On February 2, 2009, Sinclair told cable and satellite television providers via e-mail that regardless of the exact mandatory switchover date to digital-only broadcasting for full-power stations (which Congress rescheduled for June 12 days later), the station would shut down its analog signal on the original transition date of February 17,  making WMYV and WXLV the first stations in the market to convert to digital-only broadcast transmissions. WMYV shut down its analog signal at 11:59 p.m. on that date.  The station's digital signal remained on its pre-transition UHF channel 33, using PSIP to display WMYV's virtual channel as 48 on digital television receivers.
As part of the SAFER Act,  WXLV-TV kept its analog signal on the air until March 13 to inform viewers of the digital television transition through a loop of public service announcements from the National Association of Broadcasters.
Syndicated programs seen on WMYV includes The Big Bang Theory, Two and a Half Men, The Simpsons, Hot Bench and Judge Mathis. The station also airs Fox's Weekend Marketplace Saturday morning infomercial block as it is not carried by the area's Fox affiliate, WGHP (channel 8).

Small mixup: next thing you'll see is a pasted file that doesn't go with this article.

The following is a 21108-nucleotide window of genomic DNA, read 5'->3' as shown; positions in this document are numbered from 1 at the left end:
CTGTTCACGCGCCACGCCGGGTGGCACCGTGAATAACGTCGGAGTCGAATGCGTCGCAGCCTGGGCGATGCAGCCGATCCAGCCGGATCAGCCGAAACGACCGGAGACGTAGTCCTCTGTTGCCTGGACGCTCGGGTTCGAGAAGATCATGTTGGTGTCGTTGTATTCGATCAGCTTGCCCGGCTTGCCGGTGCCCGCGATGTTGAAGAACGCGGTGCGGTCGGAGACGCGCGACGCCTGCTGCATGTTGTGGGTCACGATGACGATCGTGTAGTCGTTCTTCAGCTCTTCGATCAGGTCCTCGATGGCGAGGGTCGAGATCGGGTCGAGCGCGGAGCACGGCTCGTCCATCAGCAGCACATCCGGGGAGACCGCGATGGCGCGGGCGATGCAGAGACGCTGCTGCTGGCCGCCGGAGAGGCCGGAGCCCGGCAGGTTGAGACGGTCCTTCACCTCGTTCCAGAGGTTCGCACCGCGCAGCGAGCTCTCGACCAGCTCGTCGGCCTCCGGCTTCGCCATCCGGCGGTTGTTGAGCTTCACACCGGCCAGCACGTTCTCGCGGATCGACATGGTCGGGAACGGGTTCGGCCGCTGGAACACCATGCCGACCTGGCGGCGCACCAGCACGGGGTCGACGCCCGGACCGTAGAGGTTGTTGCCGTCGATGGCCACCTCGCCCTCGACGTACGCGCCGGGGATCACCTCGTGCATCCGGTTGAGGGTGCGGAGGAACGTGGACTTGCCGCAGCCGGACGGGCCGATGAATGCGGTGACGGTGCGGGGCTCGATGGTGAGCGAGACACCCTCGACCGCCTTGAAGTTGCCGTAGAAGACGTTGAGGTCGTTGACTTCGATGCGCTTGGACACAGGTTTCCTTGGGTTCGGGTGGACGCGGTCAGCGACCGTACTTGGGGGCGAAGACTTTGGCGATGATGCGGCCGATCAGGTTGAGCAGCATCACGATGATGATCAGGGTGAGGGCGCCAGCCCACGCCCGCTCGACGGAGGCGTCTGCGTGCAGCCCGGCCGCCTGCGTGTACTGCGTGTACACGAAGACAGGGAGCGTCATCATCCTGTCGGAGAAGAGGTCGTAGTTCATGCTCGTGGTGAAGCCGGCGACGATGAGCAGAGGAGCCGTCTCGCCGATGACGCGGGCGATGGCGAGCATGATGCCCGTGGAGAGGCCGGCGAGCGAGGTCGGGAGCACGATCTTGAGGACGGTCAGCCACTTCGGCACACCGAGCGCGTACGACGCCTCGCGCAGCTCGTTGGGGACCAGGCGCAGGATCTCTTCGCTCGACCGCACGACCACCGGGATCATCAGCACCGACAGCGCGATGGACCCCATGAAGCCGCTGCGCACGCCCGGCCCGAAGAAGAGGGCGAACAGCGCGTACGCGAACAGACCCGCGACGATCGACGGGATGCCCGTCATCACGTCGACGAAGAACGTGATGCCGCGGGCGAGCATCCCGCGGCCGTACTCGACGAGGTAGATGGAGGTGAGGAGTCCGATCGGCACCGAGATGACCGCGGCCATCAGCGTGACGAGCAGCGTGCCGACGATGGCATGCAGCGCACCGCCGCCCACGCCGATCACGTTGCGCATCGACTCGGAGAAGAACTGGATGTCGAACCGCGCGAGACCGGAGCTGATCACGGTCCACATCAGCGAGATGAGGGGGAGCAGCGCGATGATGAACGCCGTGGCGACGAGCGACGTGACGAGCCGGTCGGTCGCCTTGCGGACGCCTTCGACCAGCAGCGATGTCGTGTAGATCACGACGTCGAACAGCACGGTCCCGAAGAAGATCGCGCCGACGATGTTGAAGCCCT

From the fall of 2003 until August 2005, WUPN aired a nightly primetime newscast at 10 p.m., titled UPN 48 News at 10; it was anchored by former WFMY anchor Frank Fraboni. As part of Sinclair's News Central operation, local news segments originated from its studios in Winston-Salem, while national news, sports and weather segments were produced from studios at Sinclair's corporate headquarters on Beaver Dam Road in Hunt Valley, Maryland. News programming expanded to sister station WXLV (whose previous news department had shut down in January 2002), known as ABC 45 News Late Edition, aired weeknights at 11 p.m. from 2004 until 2005 and also featured the News Central format. Both newscasts were canceled in August 2005 due to poor ratings; the News Central format would be phased out entirely in Sinclair's other markets by March 2006.
In lieu of newscasts, WMYV currently airs a rebroadcast of Triad Today, a pre-recorded public affairs program produced for WXLV that is hosted by Jim Longworth, on Sunday nights at 10 p.m.
In early 2011, Sinclair Broadcast Group became involved in a retransmission dispute with Time Warner Cable, whose original agreement ended on December 31, 2010.  Negotiations between the two parties were extended for another two weeks until January 15, 2011 to allow time for an agreement to be reached.  Sinclair and TWC struck a new carriage agreement on February 2, 2011, with no disruption to carriage of WXLV and WMYV;  this same deal resulted in the aforementioned news share agreement with News 14 Carolina.
In recent years, WMYV has been carried on cable in areas outside of the Greensboro television market including cable providers within the Charlotte, Raleigh and Roanoke, Virginia markets. On DirecTV, WMYV has been carried in Grayson County, Virginia, which is part of the Roanoke market.